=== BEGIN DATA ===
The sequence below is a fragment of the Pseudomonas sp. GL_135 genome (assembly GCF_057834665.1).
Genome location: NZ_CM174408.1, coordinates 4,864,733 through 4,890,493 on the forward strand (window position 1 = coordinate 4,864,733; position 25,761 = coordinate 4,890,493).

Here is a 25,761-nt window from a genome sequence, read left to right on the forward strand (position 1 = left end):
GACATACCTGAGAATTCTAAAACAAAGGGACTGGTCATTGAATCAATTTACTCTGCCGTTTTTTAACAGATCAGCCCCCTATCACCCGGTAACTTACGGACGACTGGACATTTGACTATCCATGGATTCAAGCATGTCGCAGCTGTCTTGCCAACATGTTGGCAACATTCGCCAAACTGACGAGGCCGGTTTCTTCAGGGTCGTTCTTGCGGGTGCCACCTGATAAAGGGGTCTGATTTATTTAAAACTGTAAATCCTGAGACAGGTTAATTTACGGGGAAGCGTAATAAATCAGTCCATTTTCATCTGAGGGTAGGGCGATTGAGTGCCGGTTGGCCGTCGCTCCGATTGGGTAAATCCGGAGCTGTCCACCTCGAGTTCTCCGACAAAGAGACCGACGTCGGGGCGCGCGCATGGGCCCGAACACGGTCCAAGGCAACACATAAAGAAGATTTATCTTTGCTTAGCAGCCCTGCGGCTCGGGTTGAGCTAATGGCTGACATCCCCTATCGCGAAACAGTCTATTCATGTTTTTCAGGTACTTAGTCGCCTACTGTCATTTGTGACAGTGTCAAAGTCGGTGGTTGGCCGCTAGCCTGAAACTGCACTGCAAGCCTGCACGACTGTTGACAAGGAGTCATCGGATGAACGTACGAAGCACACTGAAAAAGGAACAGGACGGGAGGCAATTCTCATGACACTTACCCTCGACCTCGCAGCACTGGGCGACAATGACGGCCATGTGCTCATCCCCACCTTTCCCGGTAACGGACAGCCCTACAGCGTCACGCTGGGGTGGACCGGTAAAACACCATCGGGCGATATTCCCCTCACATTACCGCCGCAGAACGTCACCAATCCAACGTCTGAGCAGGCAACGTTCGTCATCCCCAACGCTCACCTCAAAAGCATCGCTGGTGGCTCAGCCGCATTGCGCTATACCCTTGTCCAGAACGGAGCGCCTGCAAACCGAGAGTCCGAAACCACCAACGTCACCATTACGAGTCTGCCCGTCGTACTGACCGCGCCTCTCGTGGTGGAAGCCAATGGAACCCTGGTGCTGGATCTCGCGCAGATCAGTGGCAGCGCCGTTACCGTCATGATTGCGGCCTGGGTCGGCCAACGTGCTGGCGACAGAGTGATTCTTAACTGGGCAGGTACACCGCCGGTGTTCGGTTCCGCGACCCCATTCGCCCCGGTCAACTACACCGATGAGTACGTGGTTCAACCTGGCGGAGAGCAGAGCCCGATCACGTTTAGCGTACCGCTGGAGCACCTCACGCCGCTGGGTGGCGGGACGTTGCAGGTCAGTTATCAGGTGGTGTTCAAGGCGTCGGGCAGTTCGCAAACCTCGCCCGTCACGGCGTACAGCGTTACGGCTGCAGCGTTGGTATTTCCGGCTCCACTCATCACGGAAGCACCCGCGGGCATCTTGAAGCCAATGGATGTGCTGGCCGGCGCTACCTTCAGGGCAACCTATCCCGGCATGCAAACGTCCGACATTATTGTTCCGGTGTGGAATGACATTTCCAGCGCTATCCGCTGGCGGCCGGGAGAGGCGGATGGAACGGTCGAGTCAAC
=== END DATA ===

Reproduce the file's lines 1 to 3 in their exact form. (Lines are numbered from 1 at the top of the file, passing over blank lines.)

The sequence below is a fragment of the Pseudomonas sp. GL_135 genome (assembly GCF_057834665.1).
Genome location: NZ_CM174408.1, coordinates 4,864,733 through 4,890,493 on the forward strand (window position 1 = coordinate 4,864,733; position 25,761 = coordinate 4,890,493).

Here is a 25,761-nt window from a genome sequence, read left to right on the forward strand (position 1 = left end):